Malaysian Driftwood is one of the most popular woods to use in a vivarium to date. This wood usually comes to mind when hobbyists think of driftwood for aquariums.
Everything about Malaysian wood defines the criteria of what enthusiasts hope to expect from its use. This article will provide a full understanding of what exactly driftwood is and how to maintain it within an enclosure.
Scientific Name: Diospyros Ebonasea
Botanical Name: Malaysian Driftwood
Other Common Names: Ebony, Malaysian Blackwood
Origin (Habitat): Malaysia (Forest)
Height: Up to 12in
Color: Dark Brown, Black
PH Impact: Acidic
Plant Type (Sector): Tree (Roots, Trunk)
What Is Malaysian Driftwood?
Malaysian Driftwood is a unique type of wood exported from Malaysia. Different varieties of trees originate in the country but the most highly sought-after wood comes from a plant called Diospyros Ebonasea.
This perennial plant produces some of the densest and darkest wood used in many industries. Ebonasea is part of the genus Diospyros which is a group of dark woods also typically referred to as Ebony.
Malaysian Driftwood Facts
Malaysian Driftwood is commonly called Malaysian Blackwood or Ebony due to its trees being relatively dark in appearance. Blackwood is an evergreen tree and is considered one of the hardest softwoods used commercially.
This driftwood is extremely favorable within the aquarium niche because of its looks, density, and slow rate of decay. Other industries find this wood valuable and can be found with use in flooring, furniture, and even sculptures.
Diospyros Ebonasea is a very easy wood to identify. The dark contrast of ebony trees sets them apart from others. Blackwood will often exhibit a dark brown color with streaks of black flowing throughout the wood. In fact, some variations of the driftwood may appear so dark that it almost looks black entirely.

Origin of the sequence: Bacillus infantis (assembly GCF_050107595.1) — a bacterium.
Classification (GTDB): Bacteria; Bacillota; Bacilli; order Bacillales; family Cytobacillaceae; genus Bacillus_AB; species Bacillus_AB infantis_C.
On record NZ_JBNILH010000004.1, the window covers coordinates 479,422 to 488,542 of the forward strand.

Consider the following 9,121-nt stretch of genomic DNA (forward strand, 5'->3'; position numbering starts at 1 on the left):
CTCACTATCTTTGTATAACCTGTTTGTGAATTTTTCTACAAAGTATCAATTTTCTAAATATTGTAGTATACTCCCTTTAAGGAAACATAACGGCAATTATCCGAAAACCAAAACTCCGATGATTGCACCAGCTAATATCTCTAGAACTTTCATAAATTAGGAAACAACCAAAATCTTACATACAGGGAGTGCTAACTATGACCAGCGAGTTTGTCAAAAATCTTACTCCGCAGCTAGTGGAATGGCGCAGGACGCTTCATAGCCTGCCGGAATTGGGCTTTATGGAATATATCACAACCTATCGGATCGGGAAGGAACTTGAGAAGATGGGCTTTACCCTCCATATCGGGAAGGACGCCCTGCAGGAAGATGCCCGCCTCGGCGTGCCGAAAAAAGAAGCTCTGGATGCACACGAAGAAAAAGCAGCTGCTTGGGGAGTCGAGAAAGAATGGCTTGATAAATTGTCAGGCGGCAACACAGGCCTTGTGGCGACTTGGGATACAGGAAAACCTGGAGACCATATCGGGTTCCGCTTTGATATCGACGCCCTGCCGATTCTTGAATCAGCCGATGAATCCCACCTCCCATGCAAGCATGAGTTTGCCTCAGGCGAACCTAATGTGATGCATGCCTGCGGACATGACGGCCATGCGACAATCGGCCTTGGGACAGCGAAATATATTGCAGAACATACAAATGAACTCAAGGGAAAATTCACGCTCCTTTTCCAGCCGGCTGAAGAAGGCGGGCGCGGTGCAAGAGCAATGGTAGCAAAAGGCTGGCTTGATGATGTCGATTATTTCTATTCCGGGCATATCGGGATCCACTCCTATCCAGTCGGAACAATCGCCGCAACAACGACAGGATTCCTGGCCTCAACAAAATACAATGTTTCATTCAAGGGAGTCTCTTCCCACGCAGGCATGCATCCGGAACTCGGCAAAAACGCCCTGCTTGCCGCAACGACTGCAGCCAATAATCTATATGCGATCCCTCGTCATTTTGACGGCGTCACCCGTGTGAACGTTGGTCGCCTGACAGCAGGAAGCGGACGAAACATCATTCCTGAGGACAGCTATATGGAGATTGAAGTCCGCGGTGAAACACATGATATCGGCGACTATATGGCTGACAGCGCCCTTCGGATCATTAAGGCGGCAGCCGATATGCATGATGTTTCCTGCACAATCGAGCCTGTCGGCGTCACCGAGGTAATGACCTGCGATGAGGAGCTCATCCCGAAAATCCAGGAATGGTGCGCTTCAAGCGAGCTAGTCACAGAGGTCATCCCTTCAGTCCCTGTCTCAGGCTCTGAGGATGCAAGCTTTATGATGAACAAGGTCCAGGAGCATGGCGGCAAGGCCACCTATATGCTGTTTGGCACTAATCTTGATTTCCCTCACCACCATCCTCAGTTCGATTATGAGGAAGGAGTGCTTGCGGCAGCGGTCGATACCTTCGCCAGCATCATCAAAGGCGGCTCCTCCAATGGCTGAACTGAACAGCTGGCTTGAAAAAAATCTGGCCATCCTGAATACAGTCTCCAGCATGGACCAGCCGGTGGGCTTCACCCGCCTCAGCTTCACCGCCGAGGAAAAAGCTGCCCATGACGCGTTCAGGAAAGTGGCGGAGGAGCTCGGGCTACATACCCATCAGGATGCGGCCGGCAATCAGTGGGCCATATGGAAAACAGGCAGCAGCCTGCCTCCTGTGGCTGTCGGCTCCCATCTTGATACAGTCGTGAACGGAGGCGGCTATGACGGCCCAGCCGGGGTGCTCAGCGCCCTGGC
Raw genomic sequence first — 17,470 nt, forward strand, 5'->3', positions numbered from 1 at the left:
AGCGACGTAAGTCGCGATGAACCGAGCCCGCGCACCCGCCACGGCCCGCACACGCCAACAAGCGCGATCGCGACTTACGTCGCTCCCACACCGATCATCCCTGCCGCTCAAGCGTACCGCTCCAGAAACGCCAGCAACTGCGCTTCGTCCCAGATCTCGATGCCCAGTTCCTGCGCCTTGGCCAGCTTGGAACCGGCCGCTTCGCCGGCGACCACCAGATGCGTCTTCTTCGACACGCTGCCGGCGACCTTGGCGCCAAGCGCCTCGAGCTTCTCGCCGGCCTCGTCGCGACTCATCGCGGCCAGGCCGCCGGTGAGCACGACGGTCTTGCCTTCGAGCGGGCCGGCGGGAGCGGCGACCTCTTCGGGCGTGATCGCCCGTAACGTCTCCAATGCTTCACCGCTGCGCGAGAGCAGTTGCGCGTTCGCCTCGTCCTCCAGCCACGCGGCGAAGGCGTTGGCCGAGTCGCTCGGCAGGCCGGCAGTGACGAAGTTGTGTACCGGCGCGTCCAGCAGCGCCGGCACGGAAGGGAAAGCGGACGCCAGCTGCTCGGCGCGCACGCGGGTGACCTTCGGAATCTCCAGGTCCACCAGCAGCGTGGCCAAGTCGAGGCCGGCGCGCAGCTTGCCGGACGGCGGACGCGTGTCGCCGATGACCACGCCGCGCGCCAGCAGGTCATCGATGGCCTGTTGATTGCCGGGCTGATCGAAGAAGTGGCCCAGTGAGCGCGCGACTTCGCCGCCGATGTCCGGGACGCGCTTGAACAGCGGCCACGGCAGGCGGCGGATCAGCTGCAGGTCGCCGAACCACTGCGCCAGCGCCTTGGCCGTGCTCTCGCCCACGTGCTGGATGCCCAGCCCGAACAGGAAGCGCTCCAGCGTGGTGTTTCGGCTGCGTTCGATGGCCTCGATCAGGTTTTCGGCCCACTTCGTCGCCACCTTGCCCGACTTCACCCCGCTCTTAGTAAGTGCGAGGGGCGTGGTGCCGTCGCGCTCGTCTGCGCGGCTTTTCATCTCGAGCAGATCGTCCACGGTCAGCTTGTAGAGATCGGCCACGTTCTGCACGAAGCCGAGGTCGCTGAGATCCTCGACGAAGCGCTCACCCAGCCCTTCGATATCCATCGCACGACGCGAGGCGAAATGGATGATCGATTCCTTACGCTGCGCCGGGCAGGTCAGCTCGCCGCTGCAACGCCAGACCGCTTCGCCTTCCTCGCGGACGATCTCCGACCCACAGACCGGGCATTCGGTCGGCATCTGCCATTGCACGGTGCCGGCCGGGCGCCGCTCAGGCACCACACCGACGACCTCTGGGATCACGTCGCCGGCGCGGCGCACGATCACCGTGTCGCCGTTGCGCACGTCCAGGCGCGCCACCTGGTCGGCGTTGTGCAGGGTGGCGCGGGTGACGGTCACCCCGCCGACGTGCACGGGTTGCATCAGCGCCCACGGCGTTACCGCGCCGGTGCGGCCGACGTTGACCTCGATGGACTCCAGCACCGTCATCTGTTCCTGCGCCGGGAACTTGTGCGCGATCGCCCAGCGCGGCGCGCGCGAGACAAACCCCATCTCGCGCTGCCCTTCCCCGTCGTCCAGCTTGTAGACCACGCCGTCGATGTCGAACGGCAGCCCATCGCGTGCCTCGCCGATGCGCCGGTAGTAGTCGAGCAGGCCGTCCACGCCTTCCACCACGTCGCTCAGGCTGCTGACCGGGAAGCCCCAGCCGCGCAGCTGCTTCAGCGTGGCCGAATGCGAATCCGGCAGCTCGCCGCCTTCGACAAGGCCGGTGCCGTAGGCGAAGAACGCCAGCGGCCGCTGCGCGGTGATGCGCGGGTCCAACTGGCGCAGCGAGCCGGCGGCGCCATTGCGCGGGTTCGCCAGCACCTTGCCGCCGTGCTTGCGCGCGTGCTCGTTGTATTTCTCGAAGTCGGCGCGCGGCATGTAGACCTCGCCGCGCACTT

Size and shape will vary based on the particular specimen bought. Most driftwood from Malaysia is usually found to be in the shape of a whole or part tree trunk. The sizes will typically range between 6 to 10 inches depending on the source.
The density of Malaysian Driftwood is another notable feature that sets this wood apart from others. It is one of the heaviest and most durable woods used in the vivarium hobby.
Ebonasea even has the tendency to be less brittle than ebony woods found in other parts of the world. This is why many vivarium enthusiasts find Malaysian Blackwood to be the best driftwood to use on the market.
Malaysian Blackwood is indigenous to the forest of Malaysia. Other species of the Diospyros genus can be found around the world but will have a different set of characteristics. African Blackwood, a similar species within the ebony group, is a more brittle wood that looks and feels similar to Malaysian Blackwood.
Malaysian Driftwood can have a heavy influence on the surrounding areas it’s placed within. In many cases, this is the major reason hobbyists choose to use wood. The dark driftwood will leech moderate amounts of tannins into the aquarium water.
This will cause the water to take on a tea-colored tint while simultaneously lowering the PH and hardness drastically. This is ideal for tanks that require a PH level to be under 7.
Malaysian Driftwood is great for both aquariums as well as terrariums. This versatile wood will provide a healthy source of food to invertebrates as it breaks down and leech into the water. Use this wood risk-free in any type of vivarium that doesn’t require water hardness to be above 7. Here is a recommended list of vivariums Blackwood is commonly used in:
- Paludariums – Half aquatic/ half terrain-based enclosure.
- Ripariums – Mostly aquatic-based enclosures with some terrain features present.
- Terrariums – Fully terrain-based enclosures with little to no aquatic features.
- Aquariums – Fully aquatic-based enclosure with no terrain features.
Malaysian Blackwood can be used in a number of ways within a vivarium. This type of driftwood is commonly used as both a hardscape as well as a substrate for many vivarium plants, biofilm, and algae. They last longer above water and are in most cases presoaked to remove excessive tannin.
In aquariums or ripariums, this wood can be used for a number of years before fully decaying. As the wood begins to deteriorate, a biofilm is formed along the surface. Shrimp along with many other types of aquatic animals will feed off of the film digesting healthy nutrients.
In terrariums and the land portions of a paludarium, Malaysian Blackwood can be used right away and will continue to age giving off a settled look. Birds, reptiles, and amphibians will use this wood to stand or climb to higher positions within the enclosure.
Driftwood being placed above water will not have to be pre-soaked but should still be securely placed.
Malaysian Driftwood is excellent driftwood for all-level hobbyists as it doesn’t present the potential dangers woods typically. The exotic look will add detail to any enclosure it is placed in and will hold up for a relatively long time before decay.